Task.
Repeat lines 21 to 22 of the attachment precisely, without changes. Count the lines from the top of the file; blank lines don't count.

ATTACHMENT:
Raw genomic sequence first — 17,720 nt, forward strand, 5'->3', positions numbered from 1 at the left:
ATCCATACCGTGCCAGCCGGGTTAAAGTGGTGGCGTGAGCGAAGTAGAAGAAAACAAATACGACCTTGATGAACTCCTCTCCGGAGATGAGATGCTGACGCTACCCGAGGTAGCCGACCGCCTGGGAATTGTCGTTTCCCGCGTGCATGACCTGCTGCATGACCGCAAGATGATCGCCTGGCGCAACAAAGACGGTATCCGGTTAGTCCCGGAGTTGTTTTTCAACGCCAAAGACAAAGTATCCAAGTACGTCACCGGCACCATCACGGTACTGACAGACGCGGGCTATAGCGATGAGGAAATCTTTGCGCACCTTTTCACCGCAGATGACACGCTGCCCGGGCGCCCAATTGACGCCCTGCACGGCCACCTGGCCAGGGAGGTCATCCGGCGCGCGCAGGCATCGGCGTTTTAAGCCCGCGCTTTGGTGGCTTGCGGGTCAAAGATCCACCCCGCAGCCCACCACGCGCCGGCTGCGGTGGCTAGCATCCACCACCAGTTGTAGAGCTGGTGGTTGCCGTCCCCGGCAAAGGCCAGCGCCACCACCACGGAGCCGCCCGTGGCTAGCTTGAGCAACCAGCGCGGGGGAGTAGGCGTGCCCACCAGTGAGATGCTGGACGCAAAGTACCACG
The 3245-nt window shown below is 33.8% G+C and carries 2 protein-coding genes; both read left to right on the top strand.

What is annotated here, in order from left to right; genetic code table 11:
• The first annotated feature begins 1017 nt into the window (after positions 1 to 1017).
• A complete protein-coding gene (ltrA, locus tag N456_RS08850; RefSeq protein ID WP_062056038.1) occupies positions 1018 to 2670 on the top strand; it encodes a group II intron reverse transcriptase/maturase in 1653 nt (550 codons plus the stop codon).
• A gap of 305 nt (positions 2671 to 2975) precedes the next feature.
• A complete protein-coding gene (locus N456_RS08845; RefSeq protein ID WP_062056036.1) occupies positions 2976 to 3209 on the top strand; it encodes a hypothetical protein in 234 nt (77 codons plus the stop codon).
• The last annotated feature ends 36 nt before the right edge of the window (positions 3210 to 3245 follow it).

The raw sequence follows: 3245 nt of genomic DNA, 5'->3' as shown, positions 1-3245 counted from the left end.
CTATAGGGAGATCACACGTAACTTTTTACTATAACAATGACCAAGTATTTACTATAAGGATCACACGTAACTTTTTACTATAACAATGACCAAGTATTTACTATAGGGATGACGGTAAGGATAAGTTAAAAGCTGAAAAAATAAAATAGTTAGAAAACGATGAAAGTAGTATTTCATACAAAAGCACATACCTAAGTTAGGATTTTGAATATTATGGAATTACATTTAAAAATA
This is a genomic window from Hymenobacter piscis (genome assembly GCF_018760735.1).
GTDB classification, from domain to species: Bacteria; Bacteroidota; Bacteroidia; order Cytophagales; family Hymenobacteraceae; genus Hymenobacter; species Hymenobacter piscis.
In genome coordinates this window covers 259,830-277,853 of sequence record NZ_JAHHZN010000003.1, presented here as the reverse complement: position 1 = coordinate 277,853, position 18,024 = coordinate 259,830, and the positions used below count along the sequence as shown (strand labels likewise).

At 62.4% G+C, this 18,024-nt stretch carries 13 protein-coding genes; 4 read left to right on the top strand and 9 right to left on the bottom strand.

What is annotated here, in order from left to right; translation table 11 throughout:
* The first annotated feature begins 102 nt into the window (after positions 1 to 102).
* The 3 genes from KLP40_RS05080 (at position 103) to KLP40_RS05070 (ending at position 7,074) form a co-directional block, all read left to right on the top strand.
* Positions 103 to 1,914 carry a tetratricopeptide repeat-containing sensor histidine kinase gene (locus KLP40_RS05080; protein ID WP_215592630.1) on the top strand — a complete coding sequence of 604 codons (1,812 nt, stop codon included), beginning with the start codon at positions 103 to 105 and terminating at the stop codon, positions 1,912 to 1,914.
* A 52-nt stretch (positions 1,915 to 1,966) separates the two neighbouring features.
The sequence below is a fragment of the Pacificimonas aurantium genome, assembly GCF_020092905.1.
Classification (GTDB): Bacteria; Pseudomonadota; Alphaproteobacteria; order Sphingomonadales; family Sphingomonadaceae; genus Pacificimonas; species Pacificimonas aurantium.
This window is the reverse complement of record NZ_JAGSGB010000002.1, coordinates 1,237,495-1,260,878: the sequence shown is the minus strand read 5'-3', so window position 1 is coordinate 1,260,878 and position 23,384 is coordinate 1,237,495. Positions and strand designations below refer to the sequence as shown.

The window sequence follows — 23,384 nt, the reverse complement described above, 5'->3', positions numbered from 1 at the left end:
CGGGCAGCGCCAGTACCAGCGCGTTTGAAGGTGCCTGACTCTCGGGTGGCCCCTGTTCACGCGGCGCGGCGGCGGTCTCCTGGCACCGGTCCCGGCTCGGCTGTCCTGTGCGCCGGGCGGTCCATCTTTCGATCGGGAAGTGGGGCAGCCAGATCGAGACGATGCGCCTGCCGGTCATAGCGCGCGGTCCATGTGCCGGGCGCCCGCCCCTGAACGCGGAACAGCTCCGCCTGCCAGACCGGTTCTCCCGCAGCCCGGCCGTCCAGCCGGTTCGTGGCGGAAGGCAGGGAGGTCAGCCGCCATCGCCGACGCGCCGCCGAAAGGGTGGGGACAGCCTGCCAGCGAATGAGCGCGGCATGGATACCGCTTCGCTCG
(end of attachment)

The sequence below is a fragment of the Pacificimonas aurantium genome, assembly GCF_020092905.1.
Classification (GTDB): Bacteria; Pseudomonadota; Alphaproteobacteria; order Sphingomonadales; family Sphingomonadaceae; genus Pacificimonas; species Pacificimonas aurantium.